• 2 It is well settled that payment is properly pleaded as an affirmative defense. (Department of Finance v. Schmidt (1940), 374 Ill. 351, 354, 29 N.E.2d 530, 532; Ill. Rev. Stat. 1979, ch. 110, par. 43(4).) Failure of a plaintiff to reply to new matters contained in such a defense may constitute an admission of said matters. (Husted v. Thompson-Hayward Chemical Co. (1965), 62 Ill. App.2d 287, 290, 210 N.E.2d 614, 616; Ill. Rev. Stat. 1979, ch. 110, par. 40(2).) But, no such reply is required when the affirmative defense merely joins issue with the plaintiff. (Lois, Inc. v. Halvorsen (1971), 5 Ill. App.3d 149, 151, 275 N.E.2d 172, 174.) In the instant case, the defense asserted by Johnson Outboards is merely an affirmative denial of Konczak's allegations of nonpayment of the Commission award. As such, it does not assert any matters not arising out of the petition and therefore no reply was required.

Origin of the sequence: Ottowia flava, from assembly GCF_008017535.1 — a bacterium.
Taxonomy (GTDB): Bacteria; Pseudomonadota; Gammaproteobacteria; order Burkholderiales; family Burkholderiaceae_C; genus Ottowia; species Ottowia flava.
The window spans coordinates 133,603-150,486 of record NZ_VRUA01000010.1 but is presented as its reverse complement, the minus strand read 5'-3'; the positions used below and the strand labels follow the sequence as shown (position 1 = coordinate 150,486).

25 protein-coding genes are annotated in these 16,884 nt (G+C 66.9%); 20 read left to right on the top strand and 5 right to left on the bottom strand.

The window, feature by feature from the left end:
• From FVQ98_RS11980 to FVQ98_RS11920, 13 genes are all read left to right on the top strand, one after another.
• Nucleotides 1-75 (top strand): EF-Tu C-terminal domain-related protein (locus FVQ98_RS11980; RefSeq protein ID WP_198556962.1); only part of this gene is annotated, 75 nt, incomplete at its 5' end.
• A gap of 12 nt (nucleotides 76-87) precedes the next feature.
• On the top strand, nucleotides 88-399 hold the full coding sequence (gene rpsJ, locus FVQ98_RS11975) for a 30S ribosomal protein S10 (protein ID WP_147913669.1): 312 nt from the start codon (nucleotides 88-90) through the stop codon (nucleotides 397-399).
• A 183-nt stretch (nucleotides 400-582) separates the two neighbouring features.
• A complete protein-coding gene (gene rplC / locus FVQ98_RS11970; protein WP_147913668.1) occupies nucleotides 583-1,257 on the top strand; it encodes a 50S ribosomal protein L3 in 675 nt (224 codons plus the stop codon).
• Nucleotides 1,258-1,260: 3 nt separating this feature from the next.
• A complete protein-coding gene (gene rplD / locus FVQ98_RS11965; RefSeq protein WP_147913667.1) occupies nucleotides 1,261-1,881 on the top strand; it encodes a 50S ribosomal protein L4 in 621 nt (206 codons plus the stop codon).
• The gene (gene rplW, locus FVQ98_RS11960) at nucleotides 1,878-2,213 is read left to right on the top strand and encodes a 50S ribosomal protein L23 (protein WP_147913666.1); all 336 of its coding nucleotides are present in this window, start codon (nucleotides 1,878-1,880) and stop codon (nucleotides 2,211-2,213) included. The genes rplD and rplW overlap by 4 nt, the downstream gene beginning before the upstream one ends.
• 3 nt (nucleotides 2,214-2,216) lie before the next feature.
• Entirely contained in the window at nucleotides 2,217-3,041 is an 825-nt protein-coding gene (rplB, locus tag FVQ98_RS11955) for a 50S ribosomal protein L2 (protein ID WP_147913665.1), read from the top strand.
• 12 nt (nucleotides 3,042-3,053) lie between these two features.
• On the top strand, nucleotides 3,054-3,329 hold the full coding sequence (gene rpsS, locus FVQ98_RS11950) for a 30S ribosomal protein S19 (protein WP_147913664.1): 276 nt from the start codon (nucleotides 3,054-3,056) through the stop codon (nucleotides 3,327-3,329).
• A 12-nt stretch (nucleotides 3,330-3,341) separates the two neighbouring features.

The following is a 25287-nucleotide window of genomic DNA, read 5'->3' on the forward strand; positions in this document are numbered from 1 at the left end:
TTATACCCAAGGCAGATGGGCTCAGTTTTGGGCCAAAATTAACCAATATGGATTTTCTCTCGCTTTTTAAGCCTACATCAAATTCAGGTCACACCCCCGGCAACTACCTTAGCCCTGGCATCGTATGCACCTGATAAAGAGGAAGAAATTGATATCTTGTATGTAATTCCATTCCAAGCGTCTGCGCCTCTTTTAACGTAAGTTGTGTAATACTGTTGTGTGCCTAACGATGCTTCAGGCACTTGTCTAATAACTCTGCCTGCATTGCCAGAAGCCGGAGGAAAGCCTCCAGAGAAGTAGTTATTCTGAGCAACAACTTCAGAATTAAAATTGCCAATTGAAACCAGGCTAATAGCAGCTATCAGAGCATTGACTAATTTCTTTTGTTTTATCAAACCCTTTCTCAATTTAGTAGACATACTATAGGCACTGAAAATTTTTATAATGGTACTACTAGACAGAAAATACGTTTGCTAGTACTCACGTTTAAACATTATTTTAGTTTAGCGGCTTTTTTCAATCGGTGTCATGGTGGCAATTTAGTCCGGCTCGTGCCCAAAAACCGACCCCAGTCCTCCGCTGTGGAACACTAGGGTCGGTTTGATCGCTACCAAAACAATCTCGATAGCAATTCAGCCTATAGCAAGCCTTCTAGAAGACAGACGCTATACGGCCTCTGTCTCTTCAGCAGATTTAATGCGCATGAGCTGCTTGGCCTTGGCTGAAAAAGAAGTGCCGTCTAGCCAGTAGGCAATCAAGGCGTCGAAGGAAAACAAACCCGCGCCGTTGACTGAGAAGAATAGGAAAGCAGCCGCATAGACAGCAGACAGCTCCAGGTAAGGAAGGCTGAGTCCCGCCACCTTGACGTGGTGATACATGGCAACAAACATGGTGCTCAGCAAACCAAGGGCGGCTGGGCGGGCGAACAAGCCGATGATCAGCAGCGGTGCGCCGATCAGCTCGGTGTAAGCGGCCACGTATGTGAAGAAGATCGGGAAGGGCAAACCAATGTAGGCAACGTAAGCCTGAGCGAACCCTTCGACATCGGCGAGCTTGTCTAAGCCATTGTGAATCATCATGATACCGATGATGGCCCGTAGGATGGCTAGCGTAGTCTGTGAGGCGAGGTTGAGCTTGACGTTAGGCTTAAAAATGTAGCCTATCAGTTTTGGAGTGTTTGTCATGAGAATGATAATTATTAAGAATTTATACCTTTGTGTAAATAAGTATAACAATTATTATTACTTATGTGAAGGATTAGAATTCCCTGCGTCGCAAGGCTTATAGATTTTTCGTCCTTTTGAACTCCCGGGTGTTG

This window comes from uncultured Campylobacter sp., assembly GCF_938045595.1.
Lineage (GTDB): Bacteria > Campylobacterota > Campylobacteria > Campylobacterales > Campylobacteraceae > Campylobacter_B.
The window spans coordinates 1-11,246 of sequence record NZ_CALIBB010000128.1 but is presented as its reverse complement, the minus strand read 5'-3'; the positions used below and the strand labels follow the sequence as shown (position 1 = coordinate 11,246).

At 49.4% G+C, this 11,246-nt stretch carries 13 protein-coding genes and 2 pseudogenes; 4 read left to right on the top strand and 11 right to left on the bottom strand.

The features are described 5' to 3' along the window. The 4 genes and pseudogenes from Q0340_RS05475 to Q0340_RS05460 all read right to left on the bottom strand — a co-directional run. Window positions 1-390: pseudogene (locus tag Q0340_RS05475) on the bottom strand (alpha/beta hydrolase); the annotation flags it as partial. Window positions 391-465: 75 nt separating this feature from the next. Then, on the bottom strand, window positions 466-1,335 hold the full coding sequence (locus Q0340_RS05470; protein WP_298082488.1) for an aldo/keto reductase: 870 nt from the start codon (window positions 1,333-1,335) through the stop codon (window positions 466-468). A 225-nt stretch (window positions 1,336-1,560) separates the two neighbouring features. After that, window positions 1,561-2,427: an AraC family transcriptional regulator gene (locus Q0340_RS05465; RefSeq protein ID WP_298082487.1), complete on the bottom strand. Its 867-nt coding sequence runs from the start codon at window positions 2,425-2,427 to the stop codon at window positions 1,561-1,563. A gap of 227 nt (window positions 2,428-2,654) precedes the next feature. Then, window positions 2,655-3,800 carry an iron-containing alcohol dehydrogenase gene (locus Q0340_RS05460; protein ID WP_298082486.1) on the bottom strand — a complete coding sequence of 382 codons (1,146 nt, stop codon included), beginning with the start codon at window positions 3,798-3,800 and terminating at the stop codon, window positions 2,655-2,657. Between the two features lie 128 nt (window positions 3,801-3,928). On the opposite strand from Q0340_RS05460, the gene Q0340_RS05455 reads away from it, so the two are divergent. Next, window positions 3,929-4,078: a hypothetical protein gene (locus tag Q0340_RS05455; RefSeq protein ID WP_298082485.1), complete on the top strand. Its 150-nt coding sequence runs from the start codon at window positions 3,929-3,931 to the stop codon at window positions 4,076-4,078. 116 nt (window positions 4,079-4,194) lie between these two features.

• 3-5 In the alternative, Johnson Outboards contends that it should have the opportunity to prove payment to defeat the section 19(g) petition. Yet, Johnson Outboards acknowledges, and the record reflects, that no payments were made subsequent to the entry of the arbitrator's decision for those medical expenses incorporated in the award. Clearly, it was the arbitrator's duty to determine the gross amount of Konczak's medical expenses less any credits for prior payments made by Johnson Outboards. (Board of Education v. Industrial Com. (1923), 308 Ill. 445, 449, 140 N.E. 39, 40.) This was, in fact, done by the arbitrator who found a current balance due Konczak of $6,824.57. This finding was affirmed by the Commission. Johnson Outboards never specifically contested the accuracy of the determination with the Commission nor did it seek review in the circuit court. Thus, although couched in terms of an affirmative defense, Johnson Outboards' answer, in actuality, seeks to contest the amount that the arbitrator found to be currently due to Konczak. However, such a review of the arbitrator's decision finds no place in a section 19(g) proceeding. City of Chicago v. Industrial Com. (1976), 63 Ill.2d 99, 103, 345 N.E.2d 477, 479; Franklin v. Wellco Co. (1972), 5 Ill. App.3d 731, 734, 283 N.E.2d 913, 915, cert. denied (1973), 411 U.S. 932, 36 L.Ed.2d 392, 93 S.Ct. 1901; Gerish v. Feldman (1943), 381 Ill. 635, 46 N.E.2d 65, 66; St. Louis Pressed Steel Co. v. Schorr (1922), 303 Ill. 476, 478, 135 N.E. 766, 767.